The transition from prediabetes to type 2 diabetes in adults is usually a gradual phenomenon that occurs over 5–10 years (32). Therefore, the early presentation of type 2 diabetes in youth raises the possibility of an accelerated process in pediatric age compared with adults, thus shortening the transition time between IGT and type 2 diabetes. In fact, an interesting report by Gungor and Arslanian (33) suggested that despite a relatively robust initial insulin secretion, the deterioration in β-cell function in youth with type 2 diabetes is more accelerated (∼15% per year) than that observed in adults.
To study the natural history of IGT in youth, we have longitudinally followed 117 obese children and adolescents (84 with NGT and 33 with IGT) (32). Those with IGT displayed a mixed picture: 45.5% converted to NGT, 30.3% remained IGT, and 8% progressed to diabetes. It should be noted that the tempo of progression was remarkably fast—only 21 months. The factors associated with the transition of glucose category were marked weight gain, profound insulin resistance at baseline, and reduced first-phase insulin secretion at baseline (32). These data illustrate the importance of variations in weight gain on changes in glucose tolerance in childhood obesity. The children who progressed from NGT to IGT had the largest increase in body weight, and the IGT subjects who converted back to NGT had minimal increases in body weight and a reduction in BMI Z-score (32), which underlines that cessation of weight gain, and not necessarily weight loss, may suffice to prevent further deterioration in the glucose tolerance.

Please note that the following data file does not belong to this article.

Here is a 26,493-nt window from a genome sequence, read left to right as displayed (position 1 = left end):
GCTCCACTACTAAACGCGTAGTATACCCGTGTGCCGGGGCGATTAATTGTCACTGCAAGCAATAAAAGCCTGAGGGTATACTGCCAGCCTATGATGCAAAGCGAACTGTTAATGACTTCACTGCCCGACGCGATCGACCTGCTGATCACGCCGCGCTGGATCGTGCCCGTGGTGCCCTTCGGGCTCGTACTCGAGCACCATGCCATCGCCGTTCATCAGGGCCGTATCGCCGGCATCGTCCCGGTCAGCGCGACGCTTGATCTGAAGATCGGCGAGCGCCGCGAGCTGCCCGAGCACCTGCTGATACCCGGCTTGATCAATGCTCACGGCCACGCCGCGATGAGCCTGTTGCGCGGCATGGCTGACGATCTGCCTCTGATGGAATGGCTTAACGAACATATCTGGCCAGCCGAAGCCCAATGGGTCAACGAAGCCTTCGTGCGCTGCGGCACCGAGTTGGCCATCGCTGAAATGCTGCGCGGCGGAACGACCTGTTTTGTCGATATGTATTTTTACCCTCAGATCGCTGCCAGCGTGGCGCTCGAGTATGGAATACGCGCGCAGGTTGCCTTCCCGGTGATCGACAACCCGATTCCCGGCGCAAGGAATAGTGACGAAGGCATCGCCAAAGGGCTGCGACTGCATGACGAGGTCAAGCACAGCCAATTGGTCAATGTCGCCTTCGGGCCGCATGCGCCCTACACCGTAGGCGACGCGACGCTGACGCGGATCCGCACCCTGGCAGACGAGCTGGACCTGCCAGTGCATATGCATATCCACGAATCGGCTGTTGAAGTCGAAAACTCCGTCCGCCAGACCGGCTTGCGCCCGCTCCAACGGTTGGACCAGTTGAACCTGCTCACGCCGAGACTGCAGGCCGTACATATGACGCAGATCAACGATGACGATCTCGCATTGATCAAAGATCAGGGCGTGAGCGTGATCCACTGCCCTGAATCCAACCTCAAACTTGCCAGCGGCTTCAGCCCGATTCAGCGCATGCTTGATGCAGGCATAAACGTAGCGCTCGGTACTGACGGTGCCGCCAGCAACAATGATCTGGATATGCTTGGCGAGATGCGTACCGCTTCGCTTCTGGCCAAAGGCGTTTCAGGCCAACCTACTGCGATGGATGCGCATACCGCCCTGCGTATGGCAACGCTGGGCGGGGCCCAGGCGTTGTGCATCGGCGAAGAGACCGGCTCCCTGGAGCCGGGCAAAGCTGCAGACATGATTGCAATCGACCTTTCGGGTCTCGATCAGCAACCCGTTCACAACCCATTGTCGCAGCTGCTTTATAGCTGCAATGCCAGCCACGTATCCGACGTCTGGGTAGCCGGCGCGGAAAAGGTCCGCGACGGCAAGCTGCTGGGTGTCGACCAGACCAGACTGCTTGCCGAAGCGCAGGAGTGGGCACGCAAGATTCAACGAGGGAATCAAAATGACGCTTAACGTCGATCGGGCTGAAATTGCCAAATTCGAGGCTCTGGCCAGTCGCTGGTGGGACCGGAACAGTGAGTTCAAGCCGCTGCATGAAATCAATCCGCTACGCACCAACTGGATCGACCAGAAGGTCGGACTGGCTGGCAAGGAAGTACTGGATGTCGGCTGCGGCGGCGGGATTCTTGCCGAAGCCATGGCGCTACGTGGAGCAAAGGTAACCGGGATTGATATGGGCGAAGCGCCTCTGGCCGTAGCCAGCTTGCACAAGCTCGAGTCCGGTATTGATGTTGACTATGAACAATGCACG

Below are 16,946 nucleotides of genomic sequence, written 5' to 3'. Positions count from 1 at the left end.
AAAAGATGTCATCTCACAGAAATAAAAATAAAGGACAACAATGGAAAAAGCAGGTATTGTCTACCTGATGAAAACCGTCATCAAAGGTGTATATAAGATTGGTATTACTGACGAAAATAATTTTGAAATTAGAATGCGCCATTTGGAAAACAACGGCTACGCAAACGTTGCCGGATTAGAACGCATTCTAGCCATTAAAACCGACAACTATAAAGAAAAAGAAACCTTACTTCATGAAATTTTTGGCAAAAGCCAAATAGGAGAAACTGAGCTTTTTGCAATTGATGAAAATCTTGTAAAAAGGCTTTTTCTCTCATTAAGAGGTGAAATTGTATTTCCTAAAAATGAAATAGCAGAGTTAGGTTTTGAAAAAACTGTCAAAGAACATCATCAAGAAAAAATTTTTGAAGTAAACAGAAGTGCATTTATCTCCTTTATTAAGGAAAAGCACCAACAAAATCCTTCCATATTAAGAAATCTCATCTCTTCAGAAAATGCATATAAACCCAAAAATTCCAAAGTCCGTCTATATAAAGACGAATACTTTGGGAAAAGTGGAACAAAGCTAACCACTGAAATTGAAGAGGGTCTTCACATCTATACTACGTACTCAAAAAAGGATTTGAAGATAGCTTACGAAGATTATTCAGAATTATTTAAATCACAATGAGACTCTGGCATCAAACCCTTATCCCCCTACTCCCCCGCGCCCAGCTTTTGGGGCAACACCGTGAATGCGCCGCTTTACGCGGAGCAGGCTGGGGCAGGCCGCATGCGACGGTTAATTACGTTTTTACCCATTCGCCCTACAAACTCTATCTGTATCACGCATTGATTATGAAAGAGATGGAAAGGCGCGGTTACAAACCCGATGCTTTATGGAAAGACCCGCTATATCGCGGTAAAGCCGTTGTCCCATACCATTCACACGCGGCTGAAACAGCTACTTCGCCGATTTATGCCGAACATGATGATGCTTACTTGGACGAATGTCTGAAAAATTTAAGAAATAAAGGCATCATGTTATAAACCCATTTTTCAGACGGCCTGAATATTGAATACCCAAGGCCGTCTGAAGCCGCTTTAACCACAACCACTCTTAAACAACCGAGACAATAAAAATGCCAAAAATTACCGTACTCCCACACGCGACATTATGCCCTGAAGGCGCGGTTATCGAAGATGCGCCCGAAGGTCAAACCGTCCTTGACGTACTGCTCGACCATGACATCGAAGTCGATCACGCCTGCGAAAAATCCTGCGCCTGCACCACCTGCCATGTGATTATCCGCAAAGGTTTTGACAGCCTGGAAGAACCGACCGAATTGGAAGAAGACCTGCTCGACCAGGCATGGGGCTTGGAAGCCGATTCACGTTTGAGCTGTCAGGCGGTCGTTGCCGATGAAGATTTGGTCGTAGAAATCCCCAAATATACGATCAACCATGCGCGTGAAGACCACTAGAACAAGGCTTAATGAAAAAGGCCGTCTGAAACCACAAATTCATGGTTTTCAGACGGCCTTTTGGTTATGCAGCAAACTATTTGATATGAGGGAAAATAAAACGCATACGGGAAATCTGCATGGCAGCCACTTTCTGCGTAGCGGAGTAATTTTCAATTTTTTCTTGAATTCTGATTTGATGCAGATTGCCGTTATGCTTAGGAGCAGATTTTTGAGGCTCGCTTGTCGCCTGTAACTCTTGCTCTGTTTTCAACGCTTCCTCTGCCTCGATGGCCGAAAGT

The observed rapid progression of the glucose homeostasis alterations in pediatric age underlines the importance of focusing the attention on the earliest stages of the disease before the onset of any alterations in glucose tolerance. In addition, the rapid tempo of the development of type 2 diabetes, which is driven by the rapid failure of β-cell function, would suggest a rather more aggressive course in the development of the disease than what is usually seen in adulthood. This would suggest that early intervention, even before the prediabetic conditions are established, should be implemented to prevent further decline in β-cell function.